Friends, relatives, designers and admirers crowded the Museum of Arts and Design for Tuesday night’s party celebrating “The World of Anna Sui.”
Clusters of people surrounded Sui like magnets — albeit ones that wanted hugs and selfies — as she navigated the fourth floor of the exhibition. The designer’s past and present was on full view with a video of Gigi Hadid and other runway models parading her designs, opposite an assortment of her “Americana” and “schoolgirl” looks. The Detroit-born designer celebrated her staying power and international reach with 60 family members and scores of long-term staffers. Francisco Costa, Stuart Vevers, Andrew Bolton, Zandra Rhodes, Garren, Bob Grien, Jane Holzer and Michele Hicks were among the many well-wishers.
Sui was understandably moved by the turnout. “It’s really emotional because this is where I have lived for most of my life and where my whole career happened. It’s really meaningful not just to me but to all of the people who I have worked with for all these years. I have so many people who have been on staff for 20 or 30 years. One of the sewing ladies just said, ‘I’ve been with you for 15,’” she said. “They get to see the exhibit and the fruits of their work. They are so happy because they can share in it. They only heard about it and saw pictures when it was in London. And now they are are here.”
Walking through the exhibitions, several guests mentioned to Sui how “you can wear these clothes now,” she said. “I think that is such a big compliment because they didn’t age. They really have a relevance now. Maybe this fashion has come full circle.” The public can check out the two-floor show as of Thursday.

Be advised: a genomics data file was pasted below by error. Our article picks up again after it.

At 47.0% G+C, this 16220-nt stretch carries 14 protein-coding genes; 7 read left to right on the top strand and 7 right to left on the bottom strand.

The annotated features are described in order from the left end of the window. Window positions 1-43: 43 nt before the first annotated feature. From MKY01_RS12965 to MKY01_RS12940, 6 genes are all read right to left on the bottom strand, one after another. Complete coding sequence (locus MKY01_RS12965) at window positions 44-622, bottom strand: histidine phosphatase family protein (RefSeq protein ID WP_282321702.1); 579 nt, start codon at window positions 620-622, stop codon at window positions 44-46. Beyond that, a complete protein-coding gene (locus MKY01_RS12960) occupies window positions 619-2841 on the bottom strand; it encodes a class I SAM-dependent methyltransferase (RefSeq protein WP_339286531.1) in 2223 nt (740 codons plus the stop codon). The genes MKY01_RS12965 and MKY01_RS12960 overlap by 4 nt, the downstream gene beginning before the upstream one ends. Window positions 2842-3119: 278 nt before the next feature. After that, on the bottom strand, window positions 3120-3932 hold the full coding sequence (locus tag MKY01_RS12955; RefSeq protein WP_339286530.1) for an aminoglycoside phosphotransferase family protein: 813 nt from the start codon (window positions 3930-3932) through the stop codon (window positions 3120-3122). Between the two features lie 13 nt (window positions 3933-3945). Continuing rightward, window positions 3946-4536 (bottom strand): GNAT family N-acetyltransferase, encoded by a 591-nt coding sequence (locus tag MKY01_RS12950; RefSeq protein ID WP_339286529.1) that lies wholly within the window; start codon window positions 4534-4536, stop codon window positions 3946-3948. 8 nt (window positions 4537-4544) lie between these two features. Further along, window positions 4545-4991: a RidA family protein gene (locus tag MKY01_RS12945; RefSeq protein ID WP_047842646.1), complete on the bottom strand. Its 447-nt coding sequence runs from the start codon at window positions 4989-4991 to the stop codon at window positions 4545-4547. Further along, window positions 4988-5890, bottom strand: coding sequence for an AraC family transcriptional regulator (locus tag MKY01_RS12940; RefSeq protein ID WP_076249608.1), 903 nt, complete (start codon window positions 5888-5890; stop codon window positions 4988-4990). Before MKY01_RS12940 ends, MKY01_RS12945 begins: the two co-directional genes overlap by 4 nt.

Regarding her longevity, Sui chalked that up to “very fortunate business associates. I have an incredible partnership in Japan. I have a perfume license and a cosmetics license. I really built my business solidly. I didn’t start doing fashion shows until I really had a business. Things are changing now — the playground is kind of shaken up, so we have to see what’s going to happen.”
Another strength Sui said was having a “very recognizable brand.” Looking around a gallery with an assortments of shoes, cosmetics and unexpected finds like lunchboxes, Sui said, “That’s my initial cosmetics line that launched 27 years ago. It looks just as fresh today as it did back then. It was kind of revolutionizing and startling, because nobody did black packaging then or intricate carved roses on the compacts. People were really attracted to them and wanted to collect them just to put them on their vanity.”
Francisco Costa gave the exhibition high marks. “When you visit her world, you get — what she believes in and inspires her is spelled out. I don’t think people think like this any more. I don’t find that people are actually inspired at all,” he said.
From his standpoint, “authenticity and digging into something that enlightens their minds and really makes them dream” is lacking with many designers. That is not the case with Sui, Costa said, “It’s all there. It’s beautiful to see. I was inspired.”
Zandra Rhodes made a whistlestop trip to New York for the party, since Sui’s first exhibition was first staged two years ago at the Fashion and Textile Museum in London, which she founded. Rhodes’ swift return to the U.K. was due partially to the opening of her own exhibition “Zandra Rhodes: Fifty Years of Fabulous” later this month and the final photo session for her upcoming London Fashion Week show.
Passing through MAD’s “Vera Paints a Scarf” exhibition on her way out, the British designer said. “I love this museum. I think this museum has really turned itself around. I love the crafts and I have been here for their jewelry shoes and everything. Anna’s is a very exciting exhibition — if you fight your way through it,” Rhodes said, referring to the crowds.